Config (configuration) register 237 stores configuration values indicating the control units of port controller 140, which may be paired, and thus only one register may be present in each control unit. Pairing refers to two control units together forming a pair such that a port may be connected to one control unit (default control unit) of the pair or the other control unit (alternate control unit), as described below.
For example, if config register 237 holds a value zero, control unit 230 may not be paired with any other control unit. For all other values in config register 237, control unit 230 may be paired with another control unit of port controller 140 whose config register holds the same value. For example, if config register 237 holds a value “one” and config register 267 also holds a value “one”, control unit 230 may be paired with control unit 260. For description below, it is assumed that both config registers 237 and 267 are set (by user configuration via device driver 115) to the same non-zero value.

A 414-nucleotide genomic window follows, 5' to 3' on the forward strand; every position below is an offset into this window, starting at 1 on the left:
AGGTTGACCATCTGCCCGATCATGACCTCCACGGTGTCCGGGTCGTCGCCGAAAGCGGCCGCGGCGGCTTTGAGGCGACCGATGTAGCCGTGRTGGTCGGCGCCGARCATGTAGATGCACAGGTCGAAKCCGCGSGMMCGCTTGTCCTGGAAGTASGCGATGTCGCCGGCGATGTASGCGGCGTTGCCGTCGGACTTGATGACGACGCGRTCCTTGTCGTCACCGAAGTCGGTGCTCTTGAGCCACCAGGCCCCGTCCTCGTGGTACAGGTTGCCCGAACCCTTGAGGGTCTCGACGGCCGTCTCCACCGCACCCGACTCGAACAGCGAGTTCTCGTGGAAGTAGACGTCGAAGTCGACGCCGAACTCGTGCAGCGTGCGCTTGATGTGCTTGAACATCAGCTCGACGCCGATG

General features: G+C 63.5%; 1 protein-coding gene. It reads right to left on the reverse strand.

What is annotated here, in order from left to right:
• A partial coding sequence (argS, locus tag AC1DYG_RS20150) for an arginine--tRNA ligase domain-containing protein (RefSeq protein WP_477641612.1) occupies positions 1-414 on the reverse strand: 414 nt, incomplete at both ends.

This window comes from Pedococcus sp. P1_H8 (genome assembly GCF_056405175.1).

Port register 244 stores values representing parameters relating to the status and control of ports 151A-151B, associated with low speed unit 250. In an embodiment, port register 244 represents the PORTSC (port status and control register) of Open Host Controller Interface (OHCI)/Universal Host Controller Interface (UHCI) of Universal Serial Bus specifications (available from www.usb.org).
Port register 248 stores two values for each of ports 151A-151D, controlling the operation of internal mux 235 and external mux 220 respectively. Port registers 244 and 248 are per port registers which implies that there is a separate set of port registers 244 and 248 associated with each port controlled by port controller 140. Each port register may be implemented as a separate configurable register, or alternatively a single register with sufficient numbers of bits can be used to control communication with all ports.
Continuing with reference to
External mux 220 represents a multiplexer which routes data transfer from path 207 to either control unit 230 (over path 223) or to control unit 260 over path 263, for each of the ports 150A-150D. In the default condition (as listed above), the respective bit in default owner register 225 controls external mux 220, as described above. Thereafter, bit 306 in port register 248 (of the default control unit in a pair of control units) controls external mux 220, as described above.